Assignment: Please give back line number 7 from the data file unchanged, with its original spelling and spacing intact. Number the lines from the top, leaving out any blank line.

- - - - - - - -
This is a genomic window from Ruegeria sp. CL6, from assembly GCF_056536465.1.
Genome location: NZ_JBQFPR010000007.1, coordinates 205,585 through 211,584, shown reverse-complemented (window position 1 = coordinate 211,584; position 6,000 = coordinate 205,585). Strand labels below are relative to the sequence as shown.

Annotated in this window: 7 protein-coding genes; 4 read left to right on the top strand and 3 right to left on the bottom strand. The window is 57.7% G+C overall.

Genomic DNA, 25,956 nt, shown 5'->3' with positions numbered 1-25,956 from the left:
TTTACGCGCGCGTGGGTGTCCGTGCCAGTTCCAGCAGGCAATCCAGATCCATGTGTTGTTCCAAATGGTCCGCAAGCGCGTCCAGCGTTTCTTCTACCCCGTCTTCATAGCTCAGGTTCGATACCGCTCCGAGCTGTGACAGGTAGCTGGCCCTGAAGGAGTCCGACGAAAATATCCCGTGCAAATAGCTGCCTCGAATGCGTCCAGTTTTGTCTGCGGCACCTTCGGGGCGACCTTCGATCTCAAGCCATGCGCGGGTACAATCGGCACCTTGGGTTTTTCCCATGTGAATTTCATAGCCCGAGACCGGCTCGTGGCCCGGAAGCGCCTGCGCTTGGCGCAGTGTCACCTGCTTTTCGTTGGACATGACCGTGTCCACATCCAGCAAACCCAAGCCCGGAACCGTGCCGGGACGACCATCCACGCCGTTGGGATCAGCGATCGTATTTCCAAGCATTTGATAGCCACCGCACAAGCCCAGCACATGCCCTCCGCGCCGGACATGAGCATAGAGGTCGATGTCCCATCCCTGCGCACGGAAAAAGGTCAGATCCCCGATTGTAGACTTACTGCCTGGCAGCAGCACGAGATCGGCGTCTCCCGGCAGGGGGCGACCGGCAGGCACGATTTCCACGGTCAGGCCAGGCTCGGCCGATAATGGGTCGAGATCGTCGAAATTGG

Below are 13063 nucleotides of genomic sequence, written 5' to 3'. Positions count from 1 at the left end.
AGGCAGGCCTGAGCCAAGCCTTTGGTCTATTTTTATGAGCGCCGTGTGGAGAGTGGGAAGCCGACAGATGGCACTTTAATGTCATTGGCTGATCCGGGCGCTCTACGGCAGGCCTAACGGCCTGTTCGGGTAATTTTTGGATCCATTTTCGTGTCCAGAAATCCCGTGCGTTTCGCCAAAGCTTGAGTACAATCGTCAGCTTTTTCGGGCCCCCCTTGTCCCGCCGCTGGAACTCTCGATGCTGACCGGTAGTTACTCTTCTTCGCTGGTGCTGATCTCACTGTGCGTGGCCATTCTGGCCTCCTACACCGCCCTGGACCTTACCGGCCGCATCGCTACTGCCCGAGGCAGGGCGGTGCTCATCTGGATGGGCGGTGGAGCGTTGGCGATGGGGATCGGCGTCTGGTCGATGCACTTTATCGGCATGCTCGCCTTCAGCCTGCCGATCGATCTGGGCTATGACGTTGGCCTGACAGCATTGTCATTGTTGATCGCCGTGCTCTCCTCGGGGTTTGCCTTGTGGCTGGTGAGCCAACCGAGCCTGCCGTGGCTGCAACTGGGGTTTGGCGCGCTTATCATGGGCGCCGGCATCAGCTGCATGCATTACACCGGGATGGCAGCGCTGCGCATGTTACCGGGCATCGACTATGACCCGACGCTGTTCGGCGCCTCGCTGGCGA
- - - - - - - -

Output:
AGGCAGGCCTGAGCCAAGCCTTTGGTCTATTTTTATGAGCGCCGTGTGGAGAGTGGGAAGCCGACAGATGGCACTTTAATGTCATTGGCTGATCCGGGCGCTCTACGGCAGGCCTAACGGCCTGTTCGGGTAATTTTTGGATCCATTTTCGTGTCCAGAAATCCCGTGCGTTTCGCCAAAGCTTGAGTACAATCGTCAGCTTTTTCGGGCCCCCCTTGTCCCGCCGCTGGAACTCTCGATGCTGACCGGTAGTTACTCTTCTTCGCTGGTGCTGATCTCACTGTGCGTGGCCATTCTGGCCTCCTACACCGCCCTGGACCTTACCGGCCGCATCGCTACTGCCCGAGGCAGGGCGGTGCTCATCTGGATGGGCGGTGGAGCGTTGGCGATGGGGATCGGCGTCTGGTCGATGCACTTTATCGGCATGCTCGCCTTCAGCCTGCCGATCGATCTGGGCTATGACGTTGGCCTGACAGCATTGTCATTGTTGATCGCCGTGCTCTCCTCGGGGTTTGCCTTGTGGCTGGTGAGCCAACCGAGCCTGCCGTGGCTGCAACTGGGGTTTGGCGCGCTTATCATGGGCGCCGGCATCAGCTGCATGCATTACACCGGGATGGCAGCGCTGCGCATGTTACCGGGCATCGACTATGACCCGACGCTGTTCGGCGCCTCGCTGGCGA